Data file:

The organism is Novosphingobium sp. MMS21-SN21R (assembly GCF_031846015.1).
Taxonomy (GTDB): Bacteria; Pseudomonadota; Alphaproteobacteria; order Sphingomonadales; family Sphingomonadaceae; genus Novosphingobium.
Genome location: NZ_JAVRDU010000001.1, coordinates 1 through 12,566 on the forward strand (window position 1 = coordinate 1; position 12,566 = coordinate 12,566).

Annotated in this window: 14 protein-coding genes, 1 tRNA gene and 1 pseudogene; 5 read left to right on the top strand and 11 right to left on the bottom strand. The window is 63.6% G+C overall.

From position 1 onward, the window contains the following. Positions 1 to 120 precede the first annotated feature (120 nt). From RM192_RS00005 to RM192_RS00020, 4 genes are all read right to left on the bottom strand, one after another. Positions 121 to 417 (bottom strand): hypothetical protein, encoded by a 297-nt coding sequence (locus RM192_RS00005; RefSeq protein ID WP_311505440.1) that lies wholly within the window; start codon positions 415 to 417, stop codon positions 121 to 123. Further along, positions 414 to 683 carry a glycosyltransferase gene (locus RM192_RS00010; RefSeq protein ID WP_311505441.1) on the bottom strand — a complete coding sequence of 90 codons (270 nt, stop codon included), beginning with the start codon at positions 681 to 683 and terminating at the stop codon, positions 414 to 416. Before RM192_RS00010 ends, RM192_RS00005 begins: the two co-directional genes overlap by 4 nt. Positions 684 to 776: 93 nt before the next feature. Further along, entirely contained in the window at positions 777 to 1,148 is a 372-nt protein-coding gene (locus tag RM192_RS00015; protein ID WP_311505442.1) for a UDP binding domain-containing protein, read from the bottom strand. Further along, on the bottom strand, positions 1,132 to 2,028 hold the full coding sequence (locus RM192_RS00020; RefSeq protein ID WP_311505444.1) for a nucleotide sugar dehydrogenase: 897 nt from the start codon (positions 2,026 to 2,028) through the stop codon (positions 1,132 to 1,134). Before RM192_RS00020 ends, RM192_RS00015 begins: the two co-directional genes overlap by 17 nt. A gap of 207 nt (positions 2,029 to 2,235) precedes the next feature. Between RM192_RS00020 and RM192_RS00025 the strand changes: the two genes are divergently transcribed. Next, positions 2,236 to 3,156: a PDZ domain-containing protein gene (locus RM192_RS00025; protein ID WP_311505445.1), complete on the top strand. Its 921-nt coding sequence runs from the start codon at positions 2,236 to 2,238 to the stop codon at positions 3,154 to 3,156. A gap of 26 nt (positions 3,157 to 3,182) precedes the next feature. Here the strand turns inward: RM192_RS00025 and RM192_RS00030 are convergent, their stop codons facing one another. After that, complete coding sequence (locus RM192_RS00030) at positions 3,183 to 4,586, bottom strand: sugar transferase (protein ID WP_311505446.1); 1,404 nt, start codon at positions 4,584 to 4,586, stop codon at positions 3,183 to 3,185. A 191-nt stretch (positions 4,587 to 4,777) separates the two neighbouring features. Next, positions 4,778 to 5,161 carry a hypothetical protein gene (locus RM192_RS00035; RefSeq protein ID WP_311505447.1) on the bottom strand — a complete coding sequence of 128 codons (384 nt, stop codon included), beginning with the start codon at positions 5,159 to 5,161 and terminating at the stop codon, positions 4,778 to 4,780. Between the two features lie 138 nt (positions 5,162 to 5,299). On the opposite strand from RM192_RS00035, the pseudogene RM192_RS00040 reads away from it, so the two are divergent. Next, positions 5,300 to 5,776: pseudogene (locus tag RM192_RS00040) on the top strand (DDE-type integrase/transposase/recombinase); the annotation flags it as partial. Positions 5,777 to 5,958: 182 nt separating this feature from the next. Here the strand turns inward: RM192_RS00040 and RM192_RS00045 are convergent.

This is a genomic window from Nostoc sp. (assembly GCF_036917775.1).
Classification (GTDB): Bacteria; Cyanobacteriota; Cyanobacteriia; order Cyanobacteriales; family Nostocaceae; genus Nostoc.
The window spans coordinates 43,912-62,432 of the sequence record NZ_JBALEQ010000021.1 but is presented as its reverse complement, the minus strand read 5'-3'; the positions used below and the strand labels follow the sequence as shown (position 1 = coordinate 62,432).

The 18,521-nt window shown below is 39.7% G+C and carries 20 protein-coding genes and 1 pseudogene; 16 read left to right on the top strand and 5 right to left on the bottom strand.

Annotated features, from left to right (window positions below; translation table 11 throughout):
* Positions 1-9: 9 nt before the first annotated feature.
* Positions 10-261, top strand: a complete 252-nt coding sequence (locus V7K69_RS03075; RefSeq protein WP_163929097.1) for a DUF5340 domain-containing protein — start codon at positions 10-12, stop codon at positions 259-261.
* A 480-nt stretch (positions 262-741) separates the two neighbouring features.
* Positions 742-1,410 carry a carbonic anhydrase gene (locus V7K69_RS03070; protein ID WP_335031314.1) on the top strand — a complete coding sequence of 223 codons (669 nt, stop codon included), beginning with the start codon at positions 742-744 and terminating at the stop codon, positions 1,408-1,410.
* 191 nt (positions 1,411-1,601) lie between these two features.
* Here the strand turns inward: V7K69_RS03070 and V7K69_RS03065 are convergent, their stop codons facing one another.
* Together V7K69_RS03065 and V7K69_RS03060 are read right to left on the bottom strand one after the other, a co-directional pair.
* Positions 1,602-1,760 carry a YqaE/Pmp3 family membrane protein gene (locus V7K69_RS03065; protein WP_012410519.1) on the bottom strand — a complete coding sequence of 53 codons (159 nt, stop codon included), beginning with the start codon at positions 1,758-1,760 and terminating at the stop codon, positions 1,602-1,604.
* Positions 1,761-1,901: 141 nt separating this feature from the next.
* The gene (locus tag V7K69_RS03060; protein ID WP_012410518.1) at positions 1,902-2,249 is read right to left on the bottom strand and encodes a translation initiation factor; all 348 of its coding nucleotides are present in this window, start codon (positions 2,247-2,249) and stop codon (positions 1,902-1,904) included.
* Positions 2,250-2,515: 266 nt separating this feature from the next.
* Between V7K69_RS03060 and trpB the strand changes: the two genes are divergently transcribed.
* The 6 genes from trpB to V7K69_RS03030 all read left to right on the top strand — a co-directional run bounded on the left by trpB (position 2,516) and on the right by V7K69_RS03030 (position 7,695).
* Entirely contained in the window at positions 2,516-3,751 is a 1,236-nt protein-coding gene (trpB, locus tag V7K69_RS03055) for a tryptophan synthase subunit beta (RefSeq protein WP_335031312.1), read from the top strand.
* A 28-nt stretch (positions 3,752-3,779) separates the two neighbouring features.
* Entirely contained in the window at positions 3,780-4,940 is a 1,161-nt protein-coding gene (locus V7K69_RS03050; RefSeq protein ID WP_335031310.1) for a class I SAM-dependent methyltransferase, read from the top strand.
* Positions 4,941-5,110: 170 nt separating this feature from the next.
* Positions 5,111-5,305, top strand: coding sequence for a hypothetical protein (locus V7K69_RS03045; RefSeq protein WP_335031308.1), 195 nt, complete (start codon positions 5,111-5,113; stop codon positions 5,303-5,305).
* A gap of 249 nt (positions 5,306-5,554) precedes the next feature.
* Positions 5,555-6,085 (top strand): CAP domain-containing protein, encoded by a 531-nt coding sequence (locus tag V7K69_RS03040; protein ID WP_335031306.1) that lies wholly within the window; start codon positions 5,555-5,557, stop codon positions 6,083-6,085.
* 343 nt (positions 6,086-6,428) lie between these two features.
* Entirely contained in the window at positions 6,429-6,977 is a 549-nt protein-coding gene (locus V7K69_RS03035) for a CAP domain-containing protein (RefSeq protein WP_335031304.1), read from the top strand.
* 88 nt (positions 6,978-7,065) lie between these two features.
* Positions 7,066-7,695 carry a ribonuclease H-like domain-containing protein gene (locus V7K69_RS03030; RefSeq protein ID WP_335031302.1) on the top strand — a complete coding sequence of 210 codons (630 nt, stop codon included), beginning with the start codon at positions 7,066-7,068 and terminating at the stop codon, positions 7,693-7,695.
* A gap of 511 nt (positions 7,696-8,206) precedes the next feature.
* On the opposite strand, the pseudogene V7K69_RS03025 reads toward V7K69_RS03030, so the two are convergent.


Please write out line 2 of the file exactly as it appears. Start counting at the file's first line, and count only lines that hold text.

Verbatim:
Taxonomy (GTDB): Bacteria; Pseudomonadota; Alphaproteobacteria; order Sphingomonadales; family Sphingomonadaceae; genus Novosphingobium.